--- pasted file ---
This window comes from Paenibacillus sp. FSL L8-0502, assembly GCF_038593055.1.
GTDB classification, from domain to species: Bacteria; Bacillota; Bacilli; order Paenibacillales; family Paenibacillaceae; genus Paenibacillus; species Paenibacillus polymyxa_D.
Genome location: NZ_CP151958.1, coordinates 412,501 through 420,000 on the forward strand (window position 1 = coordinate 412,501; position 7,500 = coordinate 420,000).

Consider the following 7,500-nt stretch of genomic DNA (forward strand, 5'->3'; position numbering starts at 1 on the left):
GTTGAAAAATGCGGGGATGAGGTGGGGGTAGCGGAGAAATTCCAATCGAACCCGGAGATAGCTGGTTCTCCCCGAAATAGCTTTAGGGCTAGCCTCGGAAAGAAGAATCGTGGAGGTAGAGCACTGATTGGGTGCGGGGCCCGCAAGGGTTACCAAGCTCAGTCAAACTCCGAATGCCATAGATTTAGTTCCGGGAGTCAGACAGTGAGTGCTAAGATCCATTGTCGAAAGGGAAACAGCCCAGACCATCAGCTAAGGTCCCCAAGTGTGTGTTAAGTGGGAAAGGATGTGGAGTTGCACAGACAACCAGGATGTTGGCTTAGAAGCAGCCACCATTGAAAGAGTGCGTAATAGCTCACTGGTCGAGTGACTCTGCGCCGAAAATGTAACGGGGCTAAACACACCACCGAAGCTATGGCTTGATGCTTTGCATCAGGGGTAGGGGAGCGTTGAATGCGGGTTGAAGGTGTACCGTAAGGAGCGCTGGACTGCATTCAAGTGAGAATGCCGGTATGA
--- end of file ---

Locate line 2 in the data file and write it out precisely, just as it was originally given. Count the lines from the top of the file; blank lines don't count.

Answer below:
GTDB classification, from domain to species: Bacteria; Bacillota; Bacilli; order Paenibacillales; family Paenibacillaceae; genus Paenibacillus; species Paenibacillus polymyxa_D.